This is where new large storage dams like Diamer-Bhasha Dam can be extremely important. They can assist our water decision-makers in providing surplus water supplies (stored in non-drought years) in extended drought periods.
Understanding the Indus River Basin
About 43% of our community is directly bound to agricultural activities and 68% of rural population depends on farming. Moreover, it contributes 23% of the total GDP. Indus basin irrigation system (IBIS) is one of the largest reservoirs and irrigation system in the world which we are lucky to have. IBIS contributes three large dams, 100 small dams, 19 barrages, 12 inter-river link canals and 0.9 million tube wells. IBIS is now suffering from water shortages and it is one with the largest risks. The Indus Waters Treaty sets out the legal framework for the sharing of the waters of six rivers: the Indus River and its five tributaries. All six rivers, Indus, Chenab, Jhelum, Sutlej, Beas and Ravi flow through Kashmir and Northern India into Pakistan. Under the pact, the waters of three rivers: the Indus, Chenab and Jhelum which pass through Jammu and Kashmir are to be used by Pakistan, while India has rights to the waters of the Sutlej, Beas and Ravi before these three enter Pakistani territory. Chenab is the key tributary, before it carries the waters of the rest four rivers into the Indus River.
Criticism/Propaganda Against Diamer-Bhasha Dam
For long the project could not commence due to lack of political will and reluctance of the executive authority due to conspiracy theories and negative propaganda launched by our neighbors under ‘5th generation war’ and even our public fell prey to this as in the case of Kalabagh Datm.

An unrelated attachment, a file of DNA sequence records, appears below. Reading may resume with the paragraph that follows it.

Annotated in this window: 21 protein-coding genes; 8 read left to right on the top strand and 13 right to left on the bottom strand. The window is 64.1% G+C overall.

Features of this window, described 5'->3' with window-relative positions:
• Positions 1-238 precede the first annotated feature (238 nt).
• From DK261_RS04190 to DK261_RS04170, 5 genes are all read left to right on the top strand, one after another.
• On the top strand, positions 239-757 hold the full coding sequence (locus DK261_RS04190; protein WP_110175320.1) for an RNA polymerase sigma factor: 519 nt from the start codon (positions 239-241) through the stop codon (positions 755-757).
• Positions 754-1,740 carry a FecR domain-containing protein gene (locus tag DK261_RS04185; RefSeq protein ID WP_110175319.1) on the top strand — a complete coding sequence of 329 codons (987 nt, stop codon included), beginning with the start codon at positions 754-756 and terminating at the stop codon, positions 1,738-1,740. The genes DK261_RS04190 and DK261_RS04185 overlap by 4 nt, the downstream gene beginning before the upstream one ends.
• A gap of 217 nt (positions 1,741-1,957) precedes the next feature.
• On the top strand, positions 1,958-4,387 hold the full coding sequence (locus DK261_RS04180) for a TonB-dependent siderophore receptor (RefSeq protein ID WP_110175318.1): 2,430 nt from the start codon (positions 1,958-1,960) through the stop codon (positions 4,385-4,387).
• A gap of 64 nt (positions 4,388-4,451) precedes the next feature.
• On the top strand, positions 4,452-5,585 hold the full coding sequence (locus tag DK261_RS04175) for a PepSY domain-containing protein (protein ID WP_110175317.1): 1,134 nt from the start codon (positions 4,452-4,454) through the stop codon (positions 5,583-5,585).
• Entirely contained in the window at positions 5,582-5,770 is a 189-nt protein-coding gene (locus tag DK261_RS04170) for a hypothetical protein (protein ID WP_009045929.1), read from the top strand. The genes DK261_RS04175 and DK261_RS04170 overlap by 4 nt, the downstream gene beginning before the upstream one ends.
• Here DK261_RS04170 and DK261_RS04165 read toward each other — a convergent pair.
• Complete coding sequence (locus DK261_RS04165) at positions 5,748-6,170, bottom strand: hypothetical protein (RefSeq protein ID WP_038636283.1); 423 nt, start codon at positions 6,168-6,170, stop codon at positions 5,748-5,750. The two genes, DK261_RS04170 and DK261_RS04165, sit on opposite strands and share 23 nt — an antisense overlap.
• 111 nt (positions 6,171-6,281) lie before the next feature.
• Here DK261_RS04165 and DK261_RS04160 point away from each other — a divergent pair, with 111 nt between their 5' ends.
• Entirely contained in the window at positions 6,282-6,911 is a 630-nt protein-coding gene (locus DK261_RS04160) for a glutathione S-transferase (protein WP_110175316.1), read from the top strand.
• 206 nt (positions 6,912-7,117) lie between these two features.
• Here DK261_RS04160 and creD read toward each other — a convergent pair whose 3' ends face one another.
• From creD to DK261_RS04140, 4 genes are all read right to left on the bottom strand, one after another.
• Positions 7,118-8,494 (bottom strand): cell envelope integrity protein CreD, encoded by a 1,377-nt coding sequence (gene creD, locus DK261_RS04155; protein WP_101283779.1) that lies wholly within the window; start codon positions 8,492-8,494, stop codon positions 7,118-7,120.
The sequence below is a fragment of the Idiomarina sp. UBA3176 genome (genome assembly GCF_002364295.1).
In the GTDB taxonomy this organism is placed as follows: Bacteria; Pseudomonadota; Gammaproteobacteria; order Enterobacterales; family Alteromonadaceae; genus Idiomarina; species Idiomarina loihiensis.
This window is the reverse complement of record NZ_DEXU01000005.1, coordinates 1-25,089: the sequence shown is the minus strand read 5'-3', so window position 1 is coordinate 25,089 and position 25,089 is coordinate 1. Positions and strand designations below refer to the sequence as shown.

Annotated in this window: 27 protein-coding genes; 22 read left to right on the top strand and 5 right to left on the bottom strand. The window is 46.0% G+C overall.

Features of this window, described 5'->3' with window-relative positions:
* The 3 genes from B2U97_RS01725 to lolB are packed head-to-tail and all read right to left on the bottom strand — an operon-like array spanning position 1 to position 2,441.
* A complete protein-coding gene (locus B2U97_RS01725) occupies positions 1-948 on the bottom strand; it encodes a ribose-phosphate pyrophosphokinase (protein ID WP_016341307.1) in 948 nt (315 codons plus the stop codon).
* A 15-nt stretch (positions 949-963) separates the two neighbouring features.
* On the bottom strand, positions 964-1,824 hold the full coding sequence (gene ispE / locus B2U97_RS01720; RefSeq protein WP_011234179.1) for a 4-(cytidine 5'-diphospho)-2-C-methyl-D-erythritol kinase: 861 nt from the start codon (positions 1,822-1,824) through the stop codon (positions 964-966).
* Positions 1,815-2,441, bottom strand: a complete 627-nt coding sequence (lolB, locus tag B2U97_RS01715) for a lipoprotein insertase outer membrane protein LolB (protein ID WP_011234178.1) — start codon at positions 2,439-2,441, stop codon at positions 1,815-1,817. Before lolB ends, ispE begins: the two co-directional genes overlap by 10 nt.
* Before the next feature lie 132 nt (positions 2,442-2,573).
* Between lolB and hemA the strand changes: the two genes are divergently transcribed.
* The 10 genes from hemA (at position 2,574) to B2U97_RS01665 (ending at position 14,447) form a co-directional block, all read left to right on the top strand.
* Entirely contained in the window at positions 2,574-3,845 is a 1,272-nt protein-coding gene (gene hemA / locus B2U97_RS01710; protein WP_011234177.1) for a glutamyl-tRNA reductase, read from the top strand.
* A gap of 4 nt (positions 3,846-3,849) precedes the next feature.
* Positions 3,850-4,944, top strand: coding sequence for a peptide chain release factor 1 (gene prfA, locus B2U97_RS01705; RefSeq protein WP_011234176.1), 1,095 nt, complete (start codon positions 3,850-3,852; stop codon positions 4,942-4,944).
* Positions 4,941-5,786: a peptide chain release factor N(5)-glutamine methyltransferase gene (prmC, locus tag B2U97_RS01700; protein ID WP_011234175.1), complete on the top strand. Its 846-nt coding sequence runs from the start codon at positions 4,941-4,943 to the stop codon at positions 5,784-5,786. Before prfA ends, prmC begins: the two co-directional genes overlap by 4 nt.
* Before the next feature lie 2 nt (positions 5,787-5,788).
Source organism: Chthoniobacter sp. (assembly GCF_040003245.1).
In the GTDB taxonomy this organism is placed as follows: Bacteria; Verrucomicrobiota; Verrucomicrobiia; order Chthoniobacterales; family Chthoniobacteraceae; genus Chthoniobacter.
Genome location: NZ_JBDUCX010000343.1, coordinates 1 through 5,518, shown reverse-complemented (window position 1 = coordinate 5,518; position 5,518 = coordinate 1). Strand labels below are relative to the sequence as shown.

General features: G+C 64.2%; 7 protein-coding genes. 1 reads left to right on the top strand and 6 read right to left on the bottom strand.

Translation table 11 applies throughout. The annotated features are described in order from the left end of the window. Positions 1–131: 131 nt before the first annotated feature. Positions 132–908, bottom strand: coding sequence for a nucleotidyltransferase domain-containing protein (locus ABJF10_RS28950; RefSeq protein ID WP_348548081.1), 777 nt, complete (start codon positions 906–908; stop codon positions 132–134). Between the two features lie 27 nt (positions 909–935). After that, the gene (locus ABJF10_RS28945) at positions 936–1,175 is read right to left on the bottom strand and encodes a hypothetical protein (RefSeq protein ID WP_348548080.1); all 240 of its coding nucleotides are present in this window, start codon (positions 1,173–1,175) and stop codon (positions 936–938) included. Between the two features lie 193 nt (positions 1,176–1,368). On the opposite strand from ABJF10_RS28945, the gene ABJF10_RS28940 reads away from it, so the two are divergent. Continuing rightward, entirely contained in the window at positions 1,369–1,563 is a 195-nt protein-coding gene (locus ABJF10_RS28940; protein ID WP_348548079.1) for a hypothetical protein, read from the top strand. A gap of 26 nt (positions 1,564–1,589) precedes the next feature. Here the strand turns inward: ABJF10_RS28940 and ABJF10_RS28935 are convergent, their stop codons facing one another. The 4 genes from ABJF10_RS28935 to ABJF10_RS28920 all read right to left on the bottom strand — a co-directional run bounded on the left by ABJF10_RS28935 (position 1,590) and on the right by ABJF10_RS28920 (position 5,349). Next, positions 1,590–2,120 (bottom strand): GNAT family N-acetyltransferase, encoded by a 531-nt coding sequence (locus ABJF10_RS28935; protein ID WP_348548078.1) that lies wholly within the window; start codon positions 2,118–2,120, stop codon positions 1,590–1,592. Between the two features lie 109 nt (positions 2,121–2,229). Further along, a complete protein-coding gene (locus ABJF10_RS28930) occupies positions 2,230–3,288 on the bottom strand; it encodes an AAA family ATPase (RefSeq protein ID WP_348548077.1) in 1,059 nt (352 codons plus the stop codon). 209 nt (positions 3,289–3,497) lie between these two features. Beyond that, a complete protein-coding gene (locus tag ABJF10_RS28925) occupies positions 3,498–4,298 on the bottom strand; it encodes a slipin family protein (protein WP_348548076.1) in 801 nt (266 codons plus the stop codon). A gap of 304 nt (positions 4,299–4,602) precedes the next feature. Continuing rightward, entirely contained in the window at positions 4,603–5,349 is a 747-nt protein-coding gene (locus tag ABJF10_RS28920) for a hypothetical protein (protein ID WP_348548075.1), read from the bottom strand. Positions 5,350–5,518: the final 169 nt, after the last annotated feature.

▪ Indian Objection Against Diamer-Bhasha Dam
India never misses any opportunity to kick up dust on important developmental projects of Pakistan. In the case of construction of Diamer-Bhasha Dam, it has once again resorted to false and baseless assertions against the project by claiming Gilgit-Baltistan as a part of India, which in fact has nothing to do with reality, as Kashmir is a disputed territory – the UN resolutions are still lingering because of Indian intransigence. The Indian aim is to make Pakistan a water scarce and barren country. This is the reason that it has also started water aggression against Pakistan by building dams on eastern rivers in complete disregard of Indus Waters Treaty. India has objected to a proposed move by Pakistan and China to build Diamer-Bhasha Dam in the Gilgit-Baltistan region. Indian External Affairs Ministry spokesperson Anurag Srivastava said, “Our position is consistent and clear that the entire territory of the union territories of Jammu and Kashmir and Ladakh have been, are, and will continue to be an integral and inalienable part of India.”
India influenced the World Bank and Asian Development Bank for not supporting the funding of the dam due to it being in a “disputed” area.
India has also made assertions that the dam is also being built in an earthquake-prone area and its construction is likely to starve Ladakh of water. It also objected that the Diamer-Bhasha Dam in AJ&K not only infringes upon India’s sovereignty but can also be an ecological disaster as there are 300 earthquakes on average in a single month at the proposed site of the Diamer-Bhasha Dam. And this is not the only challenge as the reservoir of the dam is to be constructed on top of the Central Asian faultline.
▪ Compensation Issues